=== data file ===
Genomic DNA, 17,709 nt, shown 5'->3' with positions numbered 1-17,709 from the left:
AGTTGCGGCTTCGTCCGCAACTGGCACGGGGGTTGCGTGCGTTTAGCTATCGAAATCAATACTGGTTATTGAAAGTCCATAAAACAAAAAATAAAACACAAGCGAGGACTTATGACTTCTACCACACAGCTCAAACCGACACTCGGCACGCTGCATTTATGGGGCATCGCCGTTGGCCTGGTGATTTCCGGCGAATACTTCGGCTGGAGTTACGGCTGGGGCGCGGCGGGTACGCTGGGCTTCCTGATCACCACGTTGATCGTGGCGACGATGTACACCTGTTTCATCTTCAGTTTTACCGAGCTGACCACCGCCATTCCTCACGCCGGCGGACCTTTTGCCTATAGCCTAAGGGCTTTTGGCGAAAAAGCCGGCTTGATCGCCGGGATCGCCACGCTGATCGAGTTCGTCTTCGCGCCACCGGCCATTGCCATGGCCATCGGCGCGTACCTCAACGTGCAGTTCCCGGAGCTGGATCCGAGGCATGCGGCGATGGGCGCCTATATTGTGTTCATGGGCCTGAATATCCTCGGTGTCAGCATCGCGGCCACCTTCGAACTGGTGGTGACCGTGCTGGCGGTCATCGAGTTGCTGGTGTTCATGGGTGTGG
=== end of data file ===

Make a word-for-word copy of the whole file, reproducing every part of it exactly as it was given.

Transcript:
Genomic DNA, 17,709 nt, shown 5'->3' with positions numbered 1-17,709 from the left:
AGTTGCGGCTTCGTCCGCAACTGGCACGGGGGTTGCGTGCGTTTAGCTATCGAAATCAATACTGGTTATTGAAAGTCCATAAAACAAAAAATAAAACACAAGCGAGGACTTATGACTTCTACCACACAGCTCAAACCGACACTCGGCACGCTGCATTTATGGGGCATCGCCGTTGGCCTGGTGATTTCCGGCGAATACTTCGGCTGGAGTTACGGCTGGGGCGCGGCGGGTACGCTGGGCTTCCTGATCACCACGTTGATCGTGGCGACGATGTACACCTGTTTCATCTTCAGTTTTACCGAGCTGACCACCGCCATTCCTCACGCCGGCGGACCTTTTGCCTATAGCCTAAGGGCTTTTGGCGAAAAAGCCGGCTTGATCGCCGGGATCGCCACGCTGATCGAGTTCGTCTTCGCGCCACCGGCCATTGCCATGGCCATCGGCGCGTACCTCAACGTGCAGTTCCCGGAGCTGGATCCGAGGCATGCGGCGATGGGCGCCTATATTGTGTTCATGGGCCTGAATATCCTCGGTGTCAGCATCGCGGCCACCTTCGAACTGGTGGTGACCGTGCTGGCGGTCATCGAGTTGCTGGTGTTCATGGGTGTGG